On a bright spring day, in a light-filled church on a quiet Mount Prospect street, family and friends gathered to bid farewell to Rob Komosa, a man who served as an inspiration to others and who loved ones say exemplified a life well lived.
"My brother wasn't one in a million; he was one of a kind," said a tearful Ann Phister, describing her older brother in an eulogy she delivered to more than 100 mourners Saturday at St. Thomas Becket Church.
Komosa was 17 when he suffered a life-altering injury after a teammate tackled him headfirst a sideline post during football practice at Rolling Meadows High School on Oct. 6, 1999. The accident left him paralyzed from the neck down and breathing through a ventilator.
Komosa died last Saturday from respiratory failure at age 30. He left behind his mother and devoted caretaker Barbara, his sister and brother in law and many friends, among them Tim Guza, of Arlington Heights.
Guza spoke of their 27-year friendship and the "neighborhood shenanigans" they committed as children, which included dropping M-80 firecrackers down a sewer at 3 a.m. Guza also described a time Komosa fell when he went off-roading in his wheelchair on his Barrington Hills property. Komosa was fine, but joked that his wheelchair was embarrassed, Guza recalled.
The event that changed Komosa's life didn't alter his personality, Guza said, explaining that Komosa post accident was the same joyful, silly, kind and generous person he was before.
Komosa's upbeat attitude and hopefulness inspired thousands of people. As co-founder of The Gridiron Alliance, a charity assisting young athletes with catastrophic injuries, he raised funds for and met with other seriously injured athletes.
Sports remained a passion, along with politics, Guza said of his friend who enjoyed the occasional gin and tonic, watching the sun rise, and the sound of Guza's car peeling out of the driveway after a visit, Guza said.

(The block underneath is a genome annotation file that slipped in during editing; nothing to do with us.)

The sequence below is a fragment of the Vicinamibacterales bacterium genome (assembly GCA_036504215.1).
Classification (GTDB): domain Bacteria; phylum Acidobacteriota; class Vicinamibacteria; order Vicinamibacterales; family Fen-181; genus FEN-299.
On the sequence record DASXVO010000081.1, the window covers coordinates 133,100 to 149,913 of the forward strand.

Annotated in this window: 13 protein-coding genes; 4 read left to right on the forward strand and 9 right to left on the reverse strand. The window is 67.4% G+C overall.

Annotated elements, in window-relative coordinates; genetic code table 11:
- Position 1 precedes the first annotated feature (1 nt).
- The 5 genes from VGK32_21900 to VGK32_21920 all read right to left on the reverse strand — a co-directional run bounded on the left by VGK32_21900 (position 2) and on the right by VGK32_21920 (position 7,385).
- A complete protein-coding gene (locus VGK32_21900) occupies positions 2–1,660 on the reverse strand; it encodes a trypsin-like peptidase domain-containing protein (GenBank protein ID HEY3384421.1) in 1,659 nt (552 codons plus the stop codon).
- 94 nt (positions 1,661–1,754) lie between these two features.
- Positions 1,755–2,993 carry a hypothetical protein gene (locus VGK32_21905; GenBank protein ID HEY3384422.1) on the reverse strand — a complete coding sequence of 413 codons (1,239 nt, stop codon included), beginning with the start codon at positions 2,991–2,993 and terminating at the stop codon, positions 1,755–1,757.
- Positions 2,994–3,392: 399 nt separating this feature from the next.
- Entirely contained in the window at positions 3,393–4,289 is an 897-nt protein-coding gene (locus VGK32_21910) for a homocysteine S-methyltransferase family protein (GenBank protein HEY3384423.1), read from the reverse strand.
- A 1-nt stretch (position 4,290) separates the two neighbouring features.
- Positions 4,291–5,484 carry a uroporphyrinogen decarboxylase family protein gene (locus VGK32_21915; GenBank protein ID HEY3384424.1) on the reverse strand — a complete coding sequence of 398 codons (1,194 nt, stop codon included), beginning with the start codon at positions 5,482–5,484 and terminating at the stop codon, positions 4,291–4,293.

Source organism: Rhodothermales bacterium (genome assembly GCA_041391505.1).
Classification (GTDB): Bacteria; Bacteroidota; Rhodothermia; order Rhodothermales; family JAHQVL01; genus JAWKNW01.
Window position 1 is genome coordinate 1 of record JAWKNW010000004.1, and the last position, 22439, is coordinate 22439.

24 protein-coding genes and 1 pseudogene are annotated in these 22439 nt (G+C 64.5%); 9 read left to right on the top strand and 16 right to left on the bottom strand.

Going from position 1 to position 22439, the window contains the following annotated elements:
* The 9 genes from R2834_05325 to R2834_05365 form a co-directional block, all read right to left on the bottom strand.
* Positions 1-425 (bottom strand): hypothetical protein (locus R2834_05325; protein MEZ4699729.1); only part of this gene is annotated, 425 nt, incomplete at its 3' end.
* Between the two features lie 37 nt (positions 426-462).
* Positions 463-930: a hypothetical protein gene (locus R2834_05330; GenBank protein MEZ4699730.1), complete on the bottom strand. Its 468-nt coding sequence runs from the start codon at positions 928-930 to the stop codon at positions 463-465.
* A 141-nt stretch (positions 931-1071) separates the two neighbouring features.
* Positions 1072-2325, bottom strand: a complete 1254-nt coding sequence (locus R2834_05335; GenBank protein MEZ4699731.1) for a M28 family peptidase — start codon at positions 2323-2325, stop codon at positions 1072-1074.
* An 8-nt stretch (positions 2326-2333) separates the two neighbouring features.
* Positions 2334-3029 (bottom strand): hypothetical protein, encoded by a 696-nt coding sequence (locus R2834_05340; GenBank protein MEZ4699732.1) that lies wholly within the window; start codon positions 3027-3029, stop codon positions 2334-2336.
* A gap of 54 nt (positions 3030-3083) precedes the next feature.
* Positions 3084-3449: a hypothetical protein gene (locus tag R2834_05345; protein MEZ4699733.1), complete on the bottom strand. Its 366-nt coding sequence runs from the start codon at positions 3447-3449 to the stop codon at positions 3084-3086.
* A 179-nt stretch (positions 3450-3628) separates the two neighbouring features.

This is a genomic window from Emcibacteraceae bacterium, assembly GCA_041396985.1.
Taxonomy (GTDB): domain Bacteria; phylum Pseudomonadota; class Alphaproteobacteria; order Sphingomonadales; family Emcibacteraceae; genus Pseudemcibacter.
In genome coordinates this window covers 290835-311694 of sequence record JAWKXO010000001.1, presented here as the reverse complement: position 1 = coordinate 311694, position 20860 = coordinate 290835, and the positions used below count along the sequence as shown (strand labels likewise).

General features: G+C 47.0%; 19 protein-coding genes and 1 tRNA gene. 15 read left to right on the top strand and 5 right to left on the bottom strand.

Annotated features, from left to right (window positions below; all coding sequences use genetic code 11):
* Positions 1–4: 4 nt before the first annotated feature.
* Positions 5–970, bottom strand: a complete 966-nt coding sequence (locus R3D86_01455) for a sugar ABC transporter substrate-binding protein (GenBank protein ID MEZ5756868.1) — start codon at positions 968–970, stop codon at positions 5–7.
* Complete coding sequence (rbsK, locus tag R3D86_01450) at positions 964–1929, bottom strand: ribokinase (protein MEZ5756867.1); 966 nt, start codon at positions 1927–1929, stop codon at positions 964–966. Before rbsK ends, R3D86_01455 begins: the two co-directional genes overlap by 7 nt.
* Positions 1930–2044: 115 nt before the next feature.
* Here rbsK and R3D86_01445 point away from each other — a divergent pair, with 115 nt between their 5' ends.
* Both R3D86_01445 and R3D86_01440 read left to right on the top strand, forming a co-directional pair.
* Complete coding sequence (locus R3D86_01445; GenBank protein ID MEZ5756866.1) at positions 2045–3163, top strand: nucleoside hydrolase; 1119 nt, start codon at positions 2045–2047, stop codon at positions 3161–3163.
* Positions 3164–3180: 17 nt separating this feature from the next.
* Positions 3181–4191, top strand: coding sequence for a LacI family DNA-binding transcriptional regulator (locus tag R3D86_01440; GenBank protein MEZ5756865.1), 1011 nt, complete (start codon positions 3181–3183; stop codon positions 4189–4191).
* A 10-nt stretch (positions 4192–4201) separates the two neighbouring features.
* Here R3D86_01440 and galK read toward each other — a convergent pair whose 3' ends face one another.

A longtime Chicago White Sox fan, Komosa always rooted for the underdog said Phister.
"I think it was because Rob was an underdog himself," she said.
Reve. Ed Panek officiated at the 90-minute, English and Polish ceremony during which he praised Komosa's courage, faith, service and his deep appreciation for life.
"Accidents happen to us and things change in drastic ways," Panek said. "We are called to serve in ways we can't imagine."
"Rob found a way to serve others," Panek said, serving as a witness to his faith and "in a unique way, to the goodness of God in his life."
In facing such tough odds, Komosa showed us we should not "be paralyzed by fear but have the strength and courage to overcome" obstacles, Panek said.
"His sense of dignity and the grace he showed is (a lesson) I take to my own heart," Panek said.
"Amazing Grace," echoed through the church as pallbearers escorted Komosa to the waiting hearse.
As mourners filed out of the church, Komosa's cousin Charles Komosa of Chicago reflected on all Rob endured.
The daily problems people face "are insignificant compared to what Rob went through on a daily basis with a smile on his face," Charles Komosa said. He said he told his young son before the service, "Rob's in a better place now. He's in the end zone of heaven."